A few companies are looking to declutter your media center by selling you an all-inclusive media streaming device with a tiny footprint that plugs right into your screen. The two most notable devices are the Google Chromecast and the Roku Stick, but a few new competitors have joined the fray. Here’s a comparison of the most notable compact streaming devices on the market.
Roku has the experience coming into the fight; the company has been in the streaming business since 2008, starting with set-top boxes and introducing the first Stick in 2012. Google followed suit with the Chromecast in 2013. Recently entering the fray is Amazon, the internet bookseller turned one-stop shop for pretty much everything. Their hardware initiatives have been uneven (Kindle: great, Phone: not so much), but with a push for streaming video it only made sense for them to try and carve out a chunk of the TV market.
The truth is nobody really cares who makes the things that put content on their televisions, as long as the content gets there in the highest quality with as little effort as possible. Ultimately, what matters are the apps and services that come with the hardware, as well as how easy those apps and services are to use. Comparing the three really comes down to how you use your television, and what apps deliver the content you want.
Under the hood
Roku has iterated on their basic content delivery model for a while, but it’s always themed the same way. Every app or service is assigned a space on the UI as a “channel,” and once you use the remote to enter a channel you’re inside their content area. The Roku Stick comes with a minimal remote that’s basically just arrow keys and a few service shortcuts, but you can use the Roku app for iOS and Android so your phone or tablet can be used to surf channels instead. The Roku Stick is by far the simplest choice on this list, for better or for worse. Your home screen can quickly fill up with channels if you consume a lot of media, and filtering and sorting can be annoying. Not every app follows the same design guidelines, so the experience from service to service can be uneven.
Services like Netflix allow you to go to a website and punch in a short code to authorize the device to your account, while others force you to navigate an on-screen keyboard to log in and start watching. Once you’ve logged in, the Roku Stick remembers your account details so you shouldn’t have to repeat the process.
Google’s Chromecast works a little differently. The dongle doesn’t store any account information because it doesn’t directly connect to streaming services initially. Instead, when you connect a Chromecast you set it up through a laptop, smartphone, or tablet. That device then hooks up the service and the TV.
That means you need to have whatever streaming app — Netflix, Hulu, Google Play, and so on - installed on that particular device. Once your media is playing, just tap the Chromecast button in the app to switch the stream to your television. Whatever device you used to start the stream now becomes the remote, which you can use for pausing, volume control, and whatever else. The Chromecast function works exactly the same in every app, so if you’ve done it once you’re already an expert.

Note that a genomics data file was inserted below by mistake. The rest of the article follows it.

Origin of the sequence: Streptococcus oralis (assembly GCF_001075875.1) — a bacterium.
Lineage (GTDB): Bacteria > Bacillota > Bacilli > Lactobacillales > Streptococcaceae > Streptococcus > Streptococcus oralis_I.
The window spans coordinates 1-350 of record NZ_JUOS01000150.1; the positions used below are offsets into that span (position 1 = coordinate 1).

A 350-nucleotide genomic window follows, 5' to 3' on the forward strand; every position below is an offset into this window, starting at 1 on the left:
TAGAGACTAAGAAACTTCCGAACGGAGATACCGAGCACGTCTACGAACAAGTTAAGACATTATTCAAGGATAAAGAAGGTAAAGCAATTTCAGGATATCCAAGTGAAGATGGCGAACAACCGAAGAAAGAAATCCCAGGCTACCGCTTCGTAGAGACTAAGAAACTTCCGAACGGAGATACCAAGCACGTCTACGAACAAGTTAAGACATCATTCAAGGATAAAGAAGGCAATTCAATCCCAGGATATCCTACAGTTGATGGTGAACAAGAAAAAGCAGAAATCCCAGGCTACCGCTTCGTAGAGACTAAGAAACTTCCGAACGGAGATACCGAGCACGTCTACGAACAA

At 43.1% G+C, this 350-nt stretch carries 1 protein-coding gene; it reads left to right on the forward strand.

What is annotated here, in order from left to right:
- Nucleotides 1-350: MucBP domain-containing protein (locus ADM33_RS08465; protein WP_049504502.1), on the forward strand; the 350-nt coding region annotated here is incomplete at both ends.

The Amazon Fire Stick tends more towards the Roku side of the fence with its dedicated remote, although it offers a few innovative features. The latest model works with an optional remote that listens to voice commands (much like the Echo unit does). Although it supports pretty much all of the same streaming apps that Roku does, the Fire Stick naturally puts Amazon Instant Video front and center. The hardware also is significantly beefier than its competitors, with 1GB of memory and 8GB of storage. A separate Bluetooth-enabled remote rounds out the package.
What’s on the screen?
Roku is by far the winner in terms of sheer volume of content. The service supports thousands of channels, from the big names like Netflix and Hulu down to niche services like The Monster Channel. The system’s search functionality is also extremely well-tuned, letting you hunt down your desired content no matter where it might live.
Chromecast started out with a fairly limited array of apps that it would play nice with, but that number has increased considerably. The real selling point here is the ability to “mirror” content from your devices directly on your TV screen. Even software that doesn’t have dedicated Chromecast streaming can be pushed to the device — games, websites, and so on. This can be pretty cool.
Amazon’s offerings are slightly less diverse than Roku’s, but the service still boasts all of the big players in the streaming space. However, the device is tuned to prioritize Amazon Instant Video, which can be a good thing or a bad thing. Like the Chromecast, the Fire Stick can also be used to mirror device screens, but only phones and tablets.
At the end of the day, it’s between Roku and Amazon. Although the Chromecast is the least expensive option on the table, it’s significantly less user-friendly and requires another piece of hardware. If you really need to stream your desktop to your TV, it’s the only option, but aside from that we don’t recommend it.
Which one is right for you? It depends on how tech savvy you are. The Roku is a great unit for less tech savvy users — families of a wide age range, for example. The remote is durable, the user interface is time-tested, and the content is robust and easy to search. The Amazon Fire Stick is more cutting-edge and has better performance, but it’s more cluttered and has less content overall.
Recommendation: Stream iTunes Movies to TV with stream stick
M4V Converter Plus is an all-in-one iTunes Movies Converter, which can remove DRM protection from iTunes movies or TV Shows. It also allows you to convert DRM-ed to common MP4, MOV, AVI, FLV, AVI, etc.
In this way, you can cast the converted iTunes movies to Roku, Chromecast or Amazon Fire.